Initial genetic studies.

Fasting hyperinsulinemia, elevated serum insulin-to-C-peptide ratio, and postprandial hypoglycemia have been reported (16) in a case subject with structurally abnormal insulin. Genomic DNA from two affected family members (subjects II-9 and III-11) was therefore isolated, and the entire preproinsulin gene was sequenced. No mutation was found in the three exons. Furthermore, all exons from the SUR1 and Kir6.2 genes were analyzed by single-strand conformational polymorphism analysis without finding any disease-causing gene variations. Serum-ammonium levels were normal in the proband and her mother, which makes a mutation in the glutamate dehydrogenase gene less likely (1,9).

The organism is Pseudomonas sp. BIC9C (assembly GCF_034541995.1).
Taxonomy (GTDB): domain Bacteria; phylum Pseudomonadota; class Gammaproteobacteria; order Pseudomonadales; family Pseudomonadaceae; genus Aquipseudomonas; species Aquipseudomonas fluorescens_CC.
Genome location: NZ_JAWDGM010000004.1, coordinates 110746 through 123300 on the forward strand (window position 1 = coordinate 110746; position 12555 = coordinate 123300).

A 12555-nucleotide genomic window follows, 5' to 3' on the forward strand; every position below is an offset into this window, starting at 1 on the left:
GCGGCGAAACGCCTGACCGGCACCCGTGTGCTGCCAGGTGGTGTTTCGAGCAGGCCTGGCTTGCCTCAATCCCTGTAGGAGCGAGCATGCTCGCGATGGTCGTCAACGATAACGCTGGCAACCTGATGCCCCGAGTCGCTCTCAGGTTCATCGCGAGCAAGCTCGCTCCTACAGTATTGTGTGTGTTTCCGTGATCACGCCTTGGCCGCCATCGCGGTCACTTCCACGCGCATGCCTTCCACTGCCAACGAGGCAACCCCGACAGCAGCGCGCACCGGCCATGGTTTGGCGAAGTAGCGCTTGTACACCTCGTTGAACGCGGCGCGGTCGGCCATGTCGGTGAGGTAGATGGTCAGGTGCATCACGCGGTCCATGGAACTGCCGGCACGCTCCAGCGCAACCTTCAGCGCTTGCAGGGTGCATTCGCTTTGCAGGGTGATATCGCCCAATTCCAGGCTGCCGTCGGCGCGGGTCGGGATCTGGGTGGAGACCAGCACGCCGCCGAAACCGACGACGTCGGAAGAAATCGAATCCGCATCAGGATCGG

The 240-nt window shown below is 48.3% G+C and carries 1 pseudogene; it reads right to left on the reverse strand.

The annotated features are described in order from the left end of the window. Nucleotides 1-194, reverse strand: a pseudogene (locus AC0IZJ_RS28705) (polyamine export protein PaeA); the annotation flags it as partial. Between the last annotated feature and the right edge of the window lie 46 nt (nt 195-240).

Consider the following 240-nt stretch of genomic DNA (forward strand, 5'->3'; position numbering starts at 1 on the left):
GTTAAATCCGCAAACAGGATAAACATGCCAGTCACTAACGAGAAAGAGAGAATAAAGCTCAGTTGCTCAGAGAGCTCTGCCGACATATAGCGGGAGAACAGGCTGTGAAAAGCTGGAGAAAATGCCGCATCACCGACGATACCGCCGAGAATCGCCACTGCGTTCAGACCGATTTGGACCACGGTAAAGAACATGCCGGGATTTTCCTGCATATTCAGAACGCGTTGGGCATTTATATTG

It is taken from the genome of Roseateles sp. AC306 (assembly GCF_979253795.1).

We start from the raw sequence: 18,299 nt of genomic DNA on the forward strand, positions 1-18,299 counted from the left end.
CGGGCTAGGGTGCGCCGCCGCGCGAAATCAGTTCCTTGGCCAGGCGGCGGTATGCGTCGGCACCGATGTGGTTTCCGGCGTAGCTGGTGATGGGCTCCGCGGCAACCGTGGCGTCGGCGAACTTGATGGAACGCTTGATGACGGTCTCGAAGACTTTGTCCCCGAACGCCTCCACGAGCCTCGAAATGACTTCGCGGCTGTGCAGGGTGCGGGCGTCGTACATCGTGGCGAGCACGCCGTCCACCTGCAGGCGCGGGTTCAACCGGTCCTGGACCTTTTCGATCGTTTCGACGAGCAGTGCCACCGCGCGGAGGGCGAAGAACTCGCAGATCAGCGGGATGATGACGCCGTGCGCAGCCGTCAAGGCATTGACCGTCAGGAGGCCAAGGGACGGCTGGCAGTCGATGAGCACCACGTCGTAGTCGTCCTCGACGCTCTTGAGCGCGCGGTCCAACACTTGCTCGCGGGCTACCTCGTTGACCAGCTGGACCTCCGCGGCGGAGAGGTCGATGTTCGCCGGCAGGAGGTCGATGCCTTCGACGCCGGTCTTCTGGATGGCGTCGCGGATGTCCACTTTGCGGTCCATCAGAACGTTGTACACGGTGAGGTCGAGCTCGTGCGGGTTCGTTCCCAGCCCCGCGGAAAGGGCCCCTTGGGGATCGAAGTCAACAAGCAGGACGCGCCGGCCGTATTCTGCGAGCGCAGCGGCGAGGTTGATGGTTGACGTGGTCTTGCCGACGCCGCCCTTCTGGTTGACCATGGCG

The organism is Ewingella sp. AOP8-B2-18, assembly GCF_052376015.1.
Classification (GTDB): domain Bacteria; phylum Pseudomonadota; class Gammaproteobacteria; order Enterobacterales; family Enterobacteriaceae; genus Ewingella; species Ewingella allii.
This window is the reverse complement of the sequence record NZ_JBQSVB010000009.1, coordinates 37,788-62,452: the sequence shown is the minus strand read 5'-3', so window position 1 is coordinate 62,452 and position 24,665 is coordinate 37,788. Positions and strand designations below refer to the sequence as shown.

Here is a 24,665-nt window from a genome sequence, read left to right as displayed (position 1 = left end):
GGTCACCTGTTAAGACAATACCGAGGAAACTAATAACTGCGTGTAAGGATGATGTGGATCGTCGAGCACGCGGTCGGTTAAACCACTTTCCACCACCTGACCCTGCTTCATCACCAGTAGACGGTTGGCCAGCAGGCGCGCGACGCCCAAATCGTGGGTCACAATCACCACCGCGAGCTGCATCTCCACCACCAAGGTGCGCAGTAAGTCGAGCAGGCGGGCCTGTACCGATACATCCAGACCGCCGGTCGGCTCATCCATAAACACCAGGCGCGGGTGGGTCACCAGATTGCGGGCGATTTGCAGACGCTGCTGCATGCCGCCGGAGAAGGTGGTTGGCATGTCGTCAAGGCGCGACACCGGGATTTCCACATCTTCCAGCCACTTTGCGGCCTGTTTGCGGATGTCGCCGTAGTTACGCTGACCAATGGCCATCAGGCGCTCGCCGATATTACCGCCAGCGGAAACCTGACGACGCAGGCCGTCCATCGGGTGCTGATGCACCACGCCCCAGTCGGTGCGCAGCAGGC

Metabolic characterization.

The family study was extended to include 19 members in three generations (Fig. 1). Blood was drawn after an overnight fast for analysis of plasma glucose, serum insulin and C-peptide, HbA1c, and isolation of DNA. Family members were interviewed about symptoms and age of onset of hypoglycemia. On the basis of symptoms suggestive of neuroglycopenia and a serum insulin-to-C-peptide ratio >0.1, affected family members were selected for further characterization by a prolonged OGTT and euglycemic-hyperinsulinemic clamp studies. Six healthy subjects served as control subjects (Table 2). The study was approved by the local ethics committee and performed in accordance with the Helsinki Declaration. Written informed consent was obtained from all participants.

Five-hour OGTT, euglycemic-hyperinsulinemic clamp, and exercise study.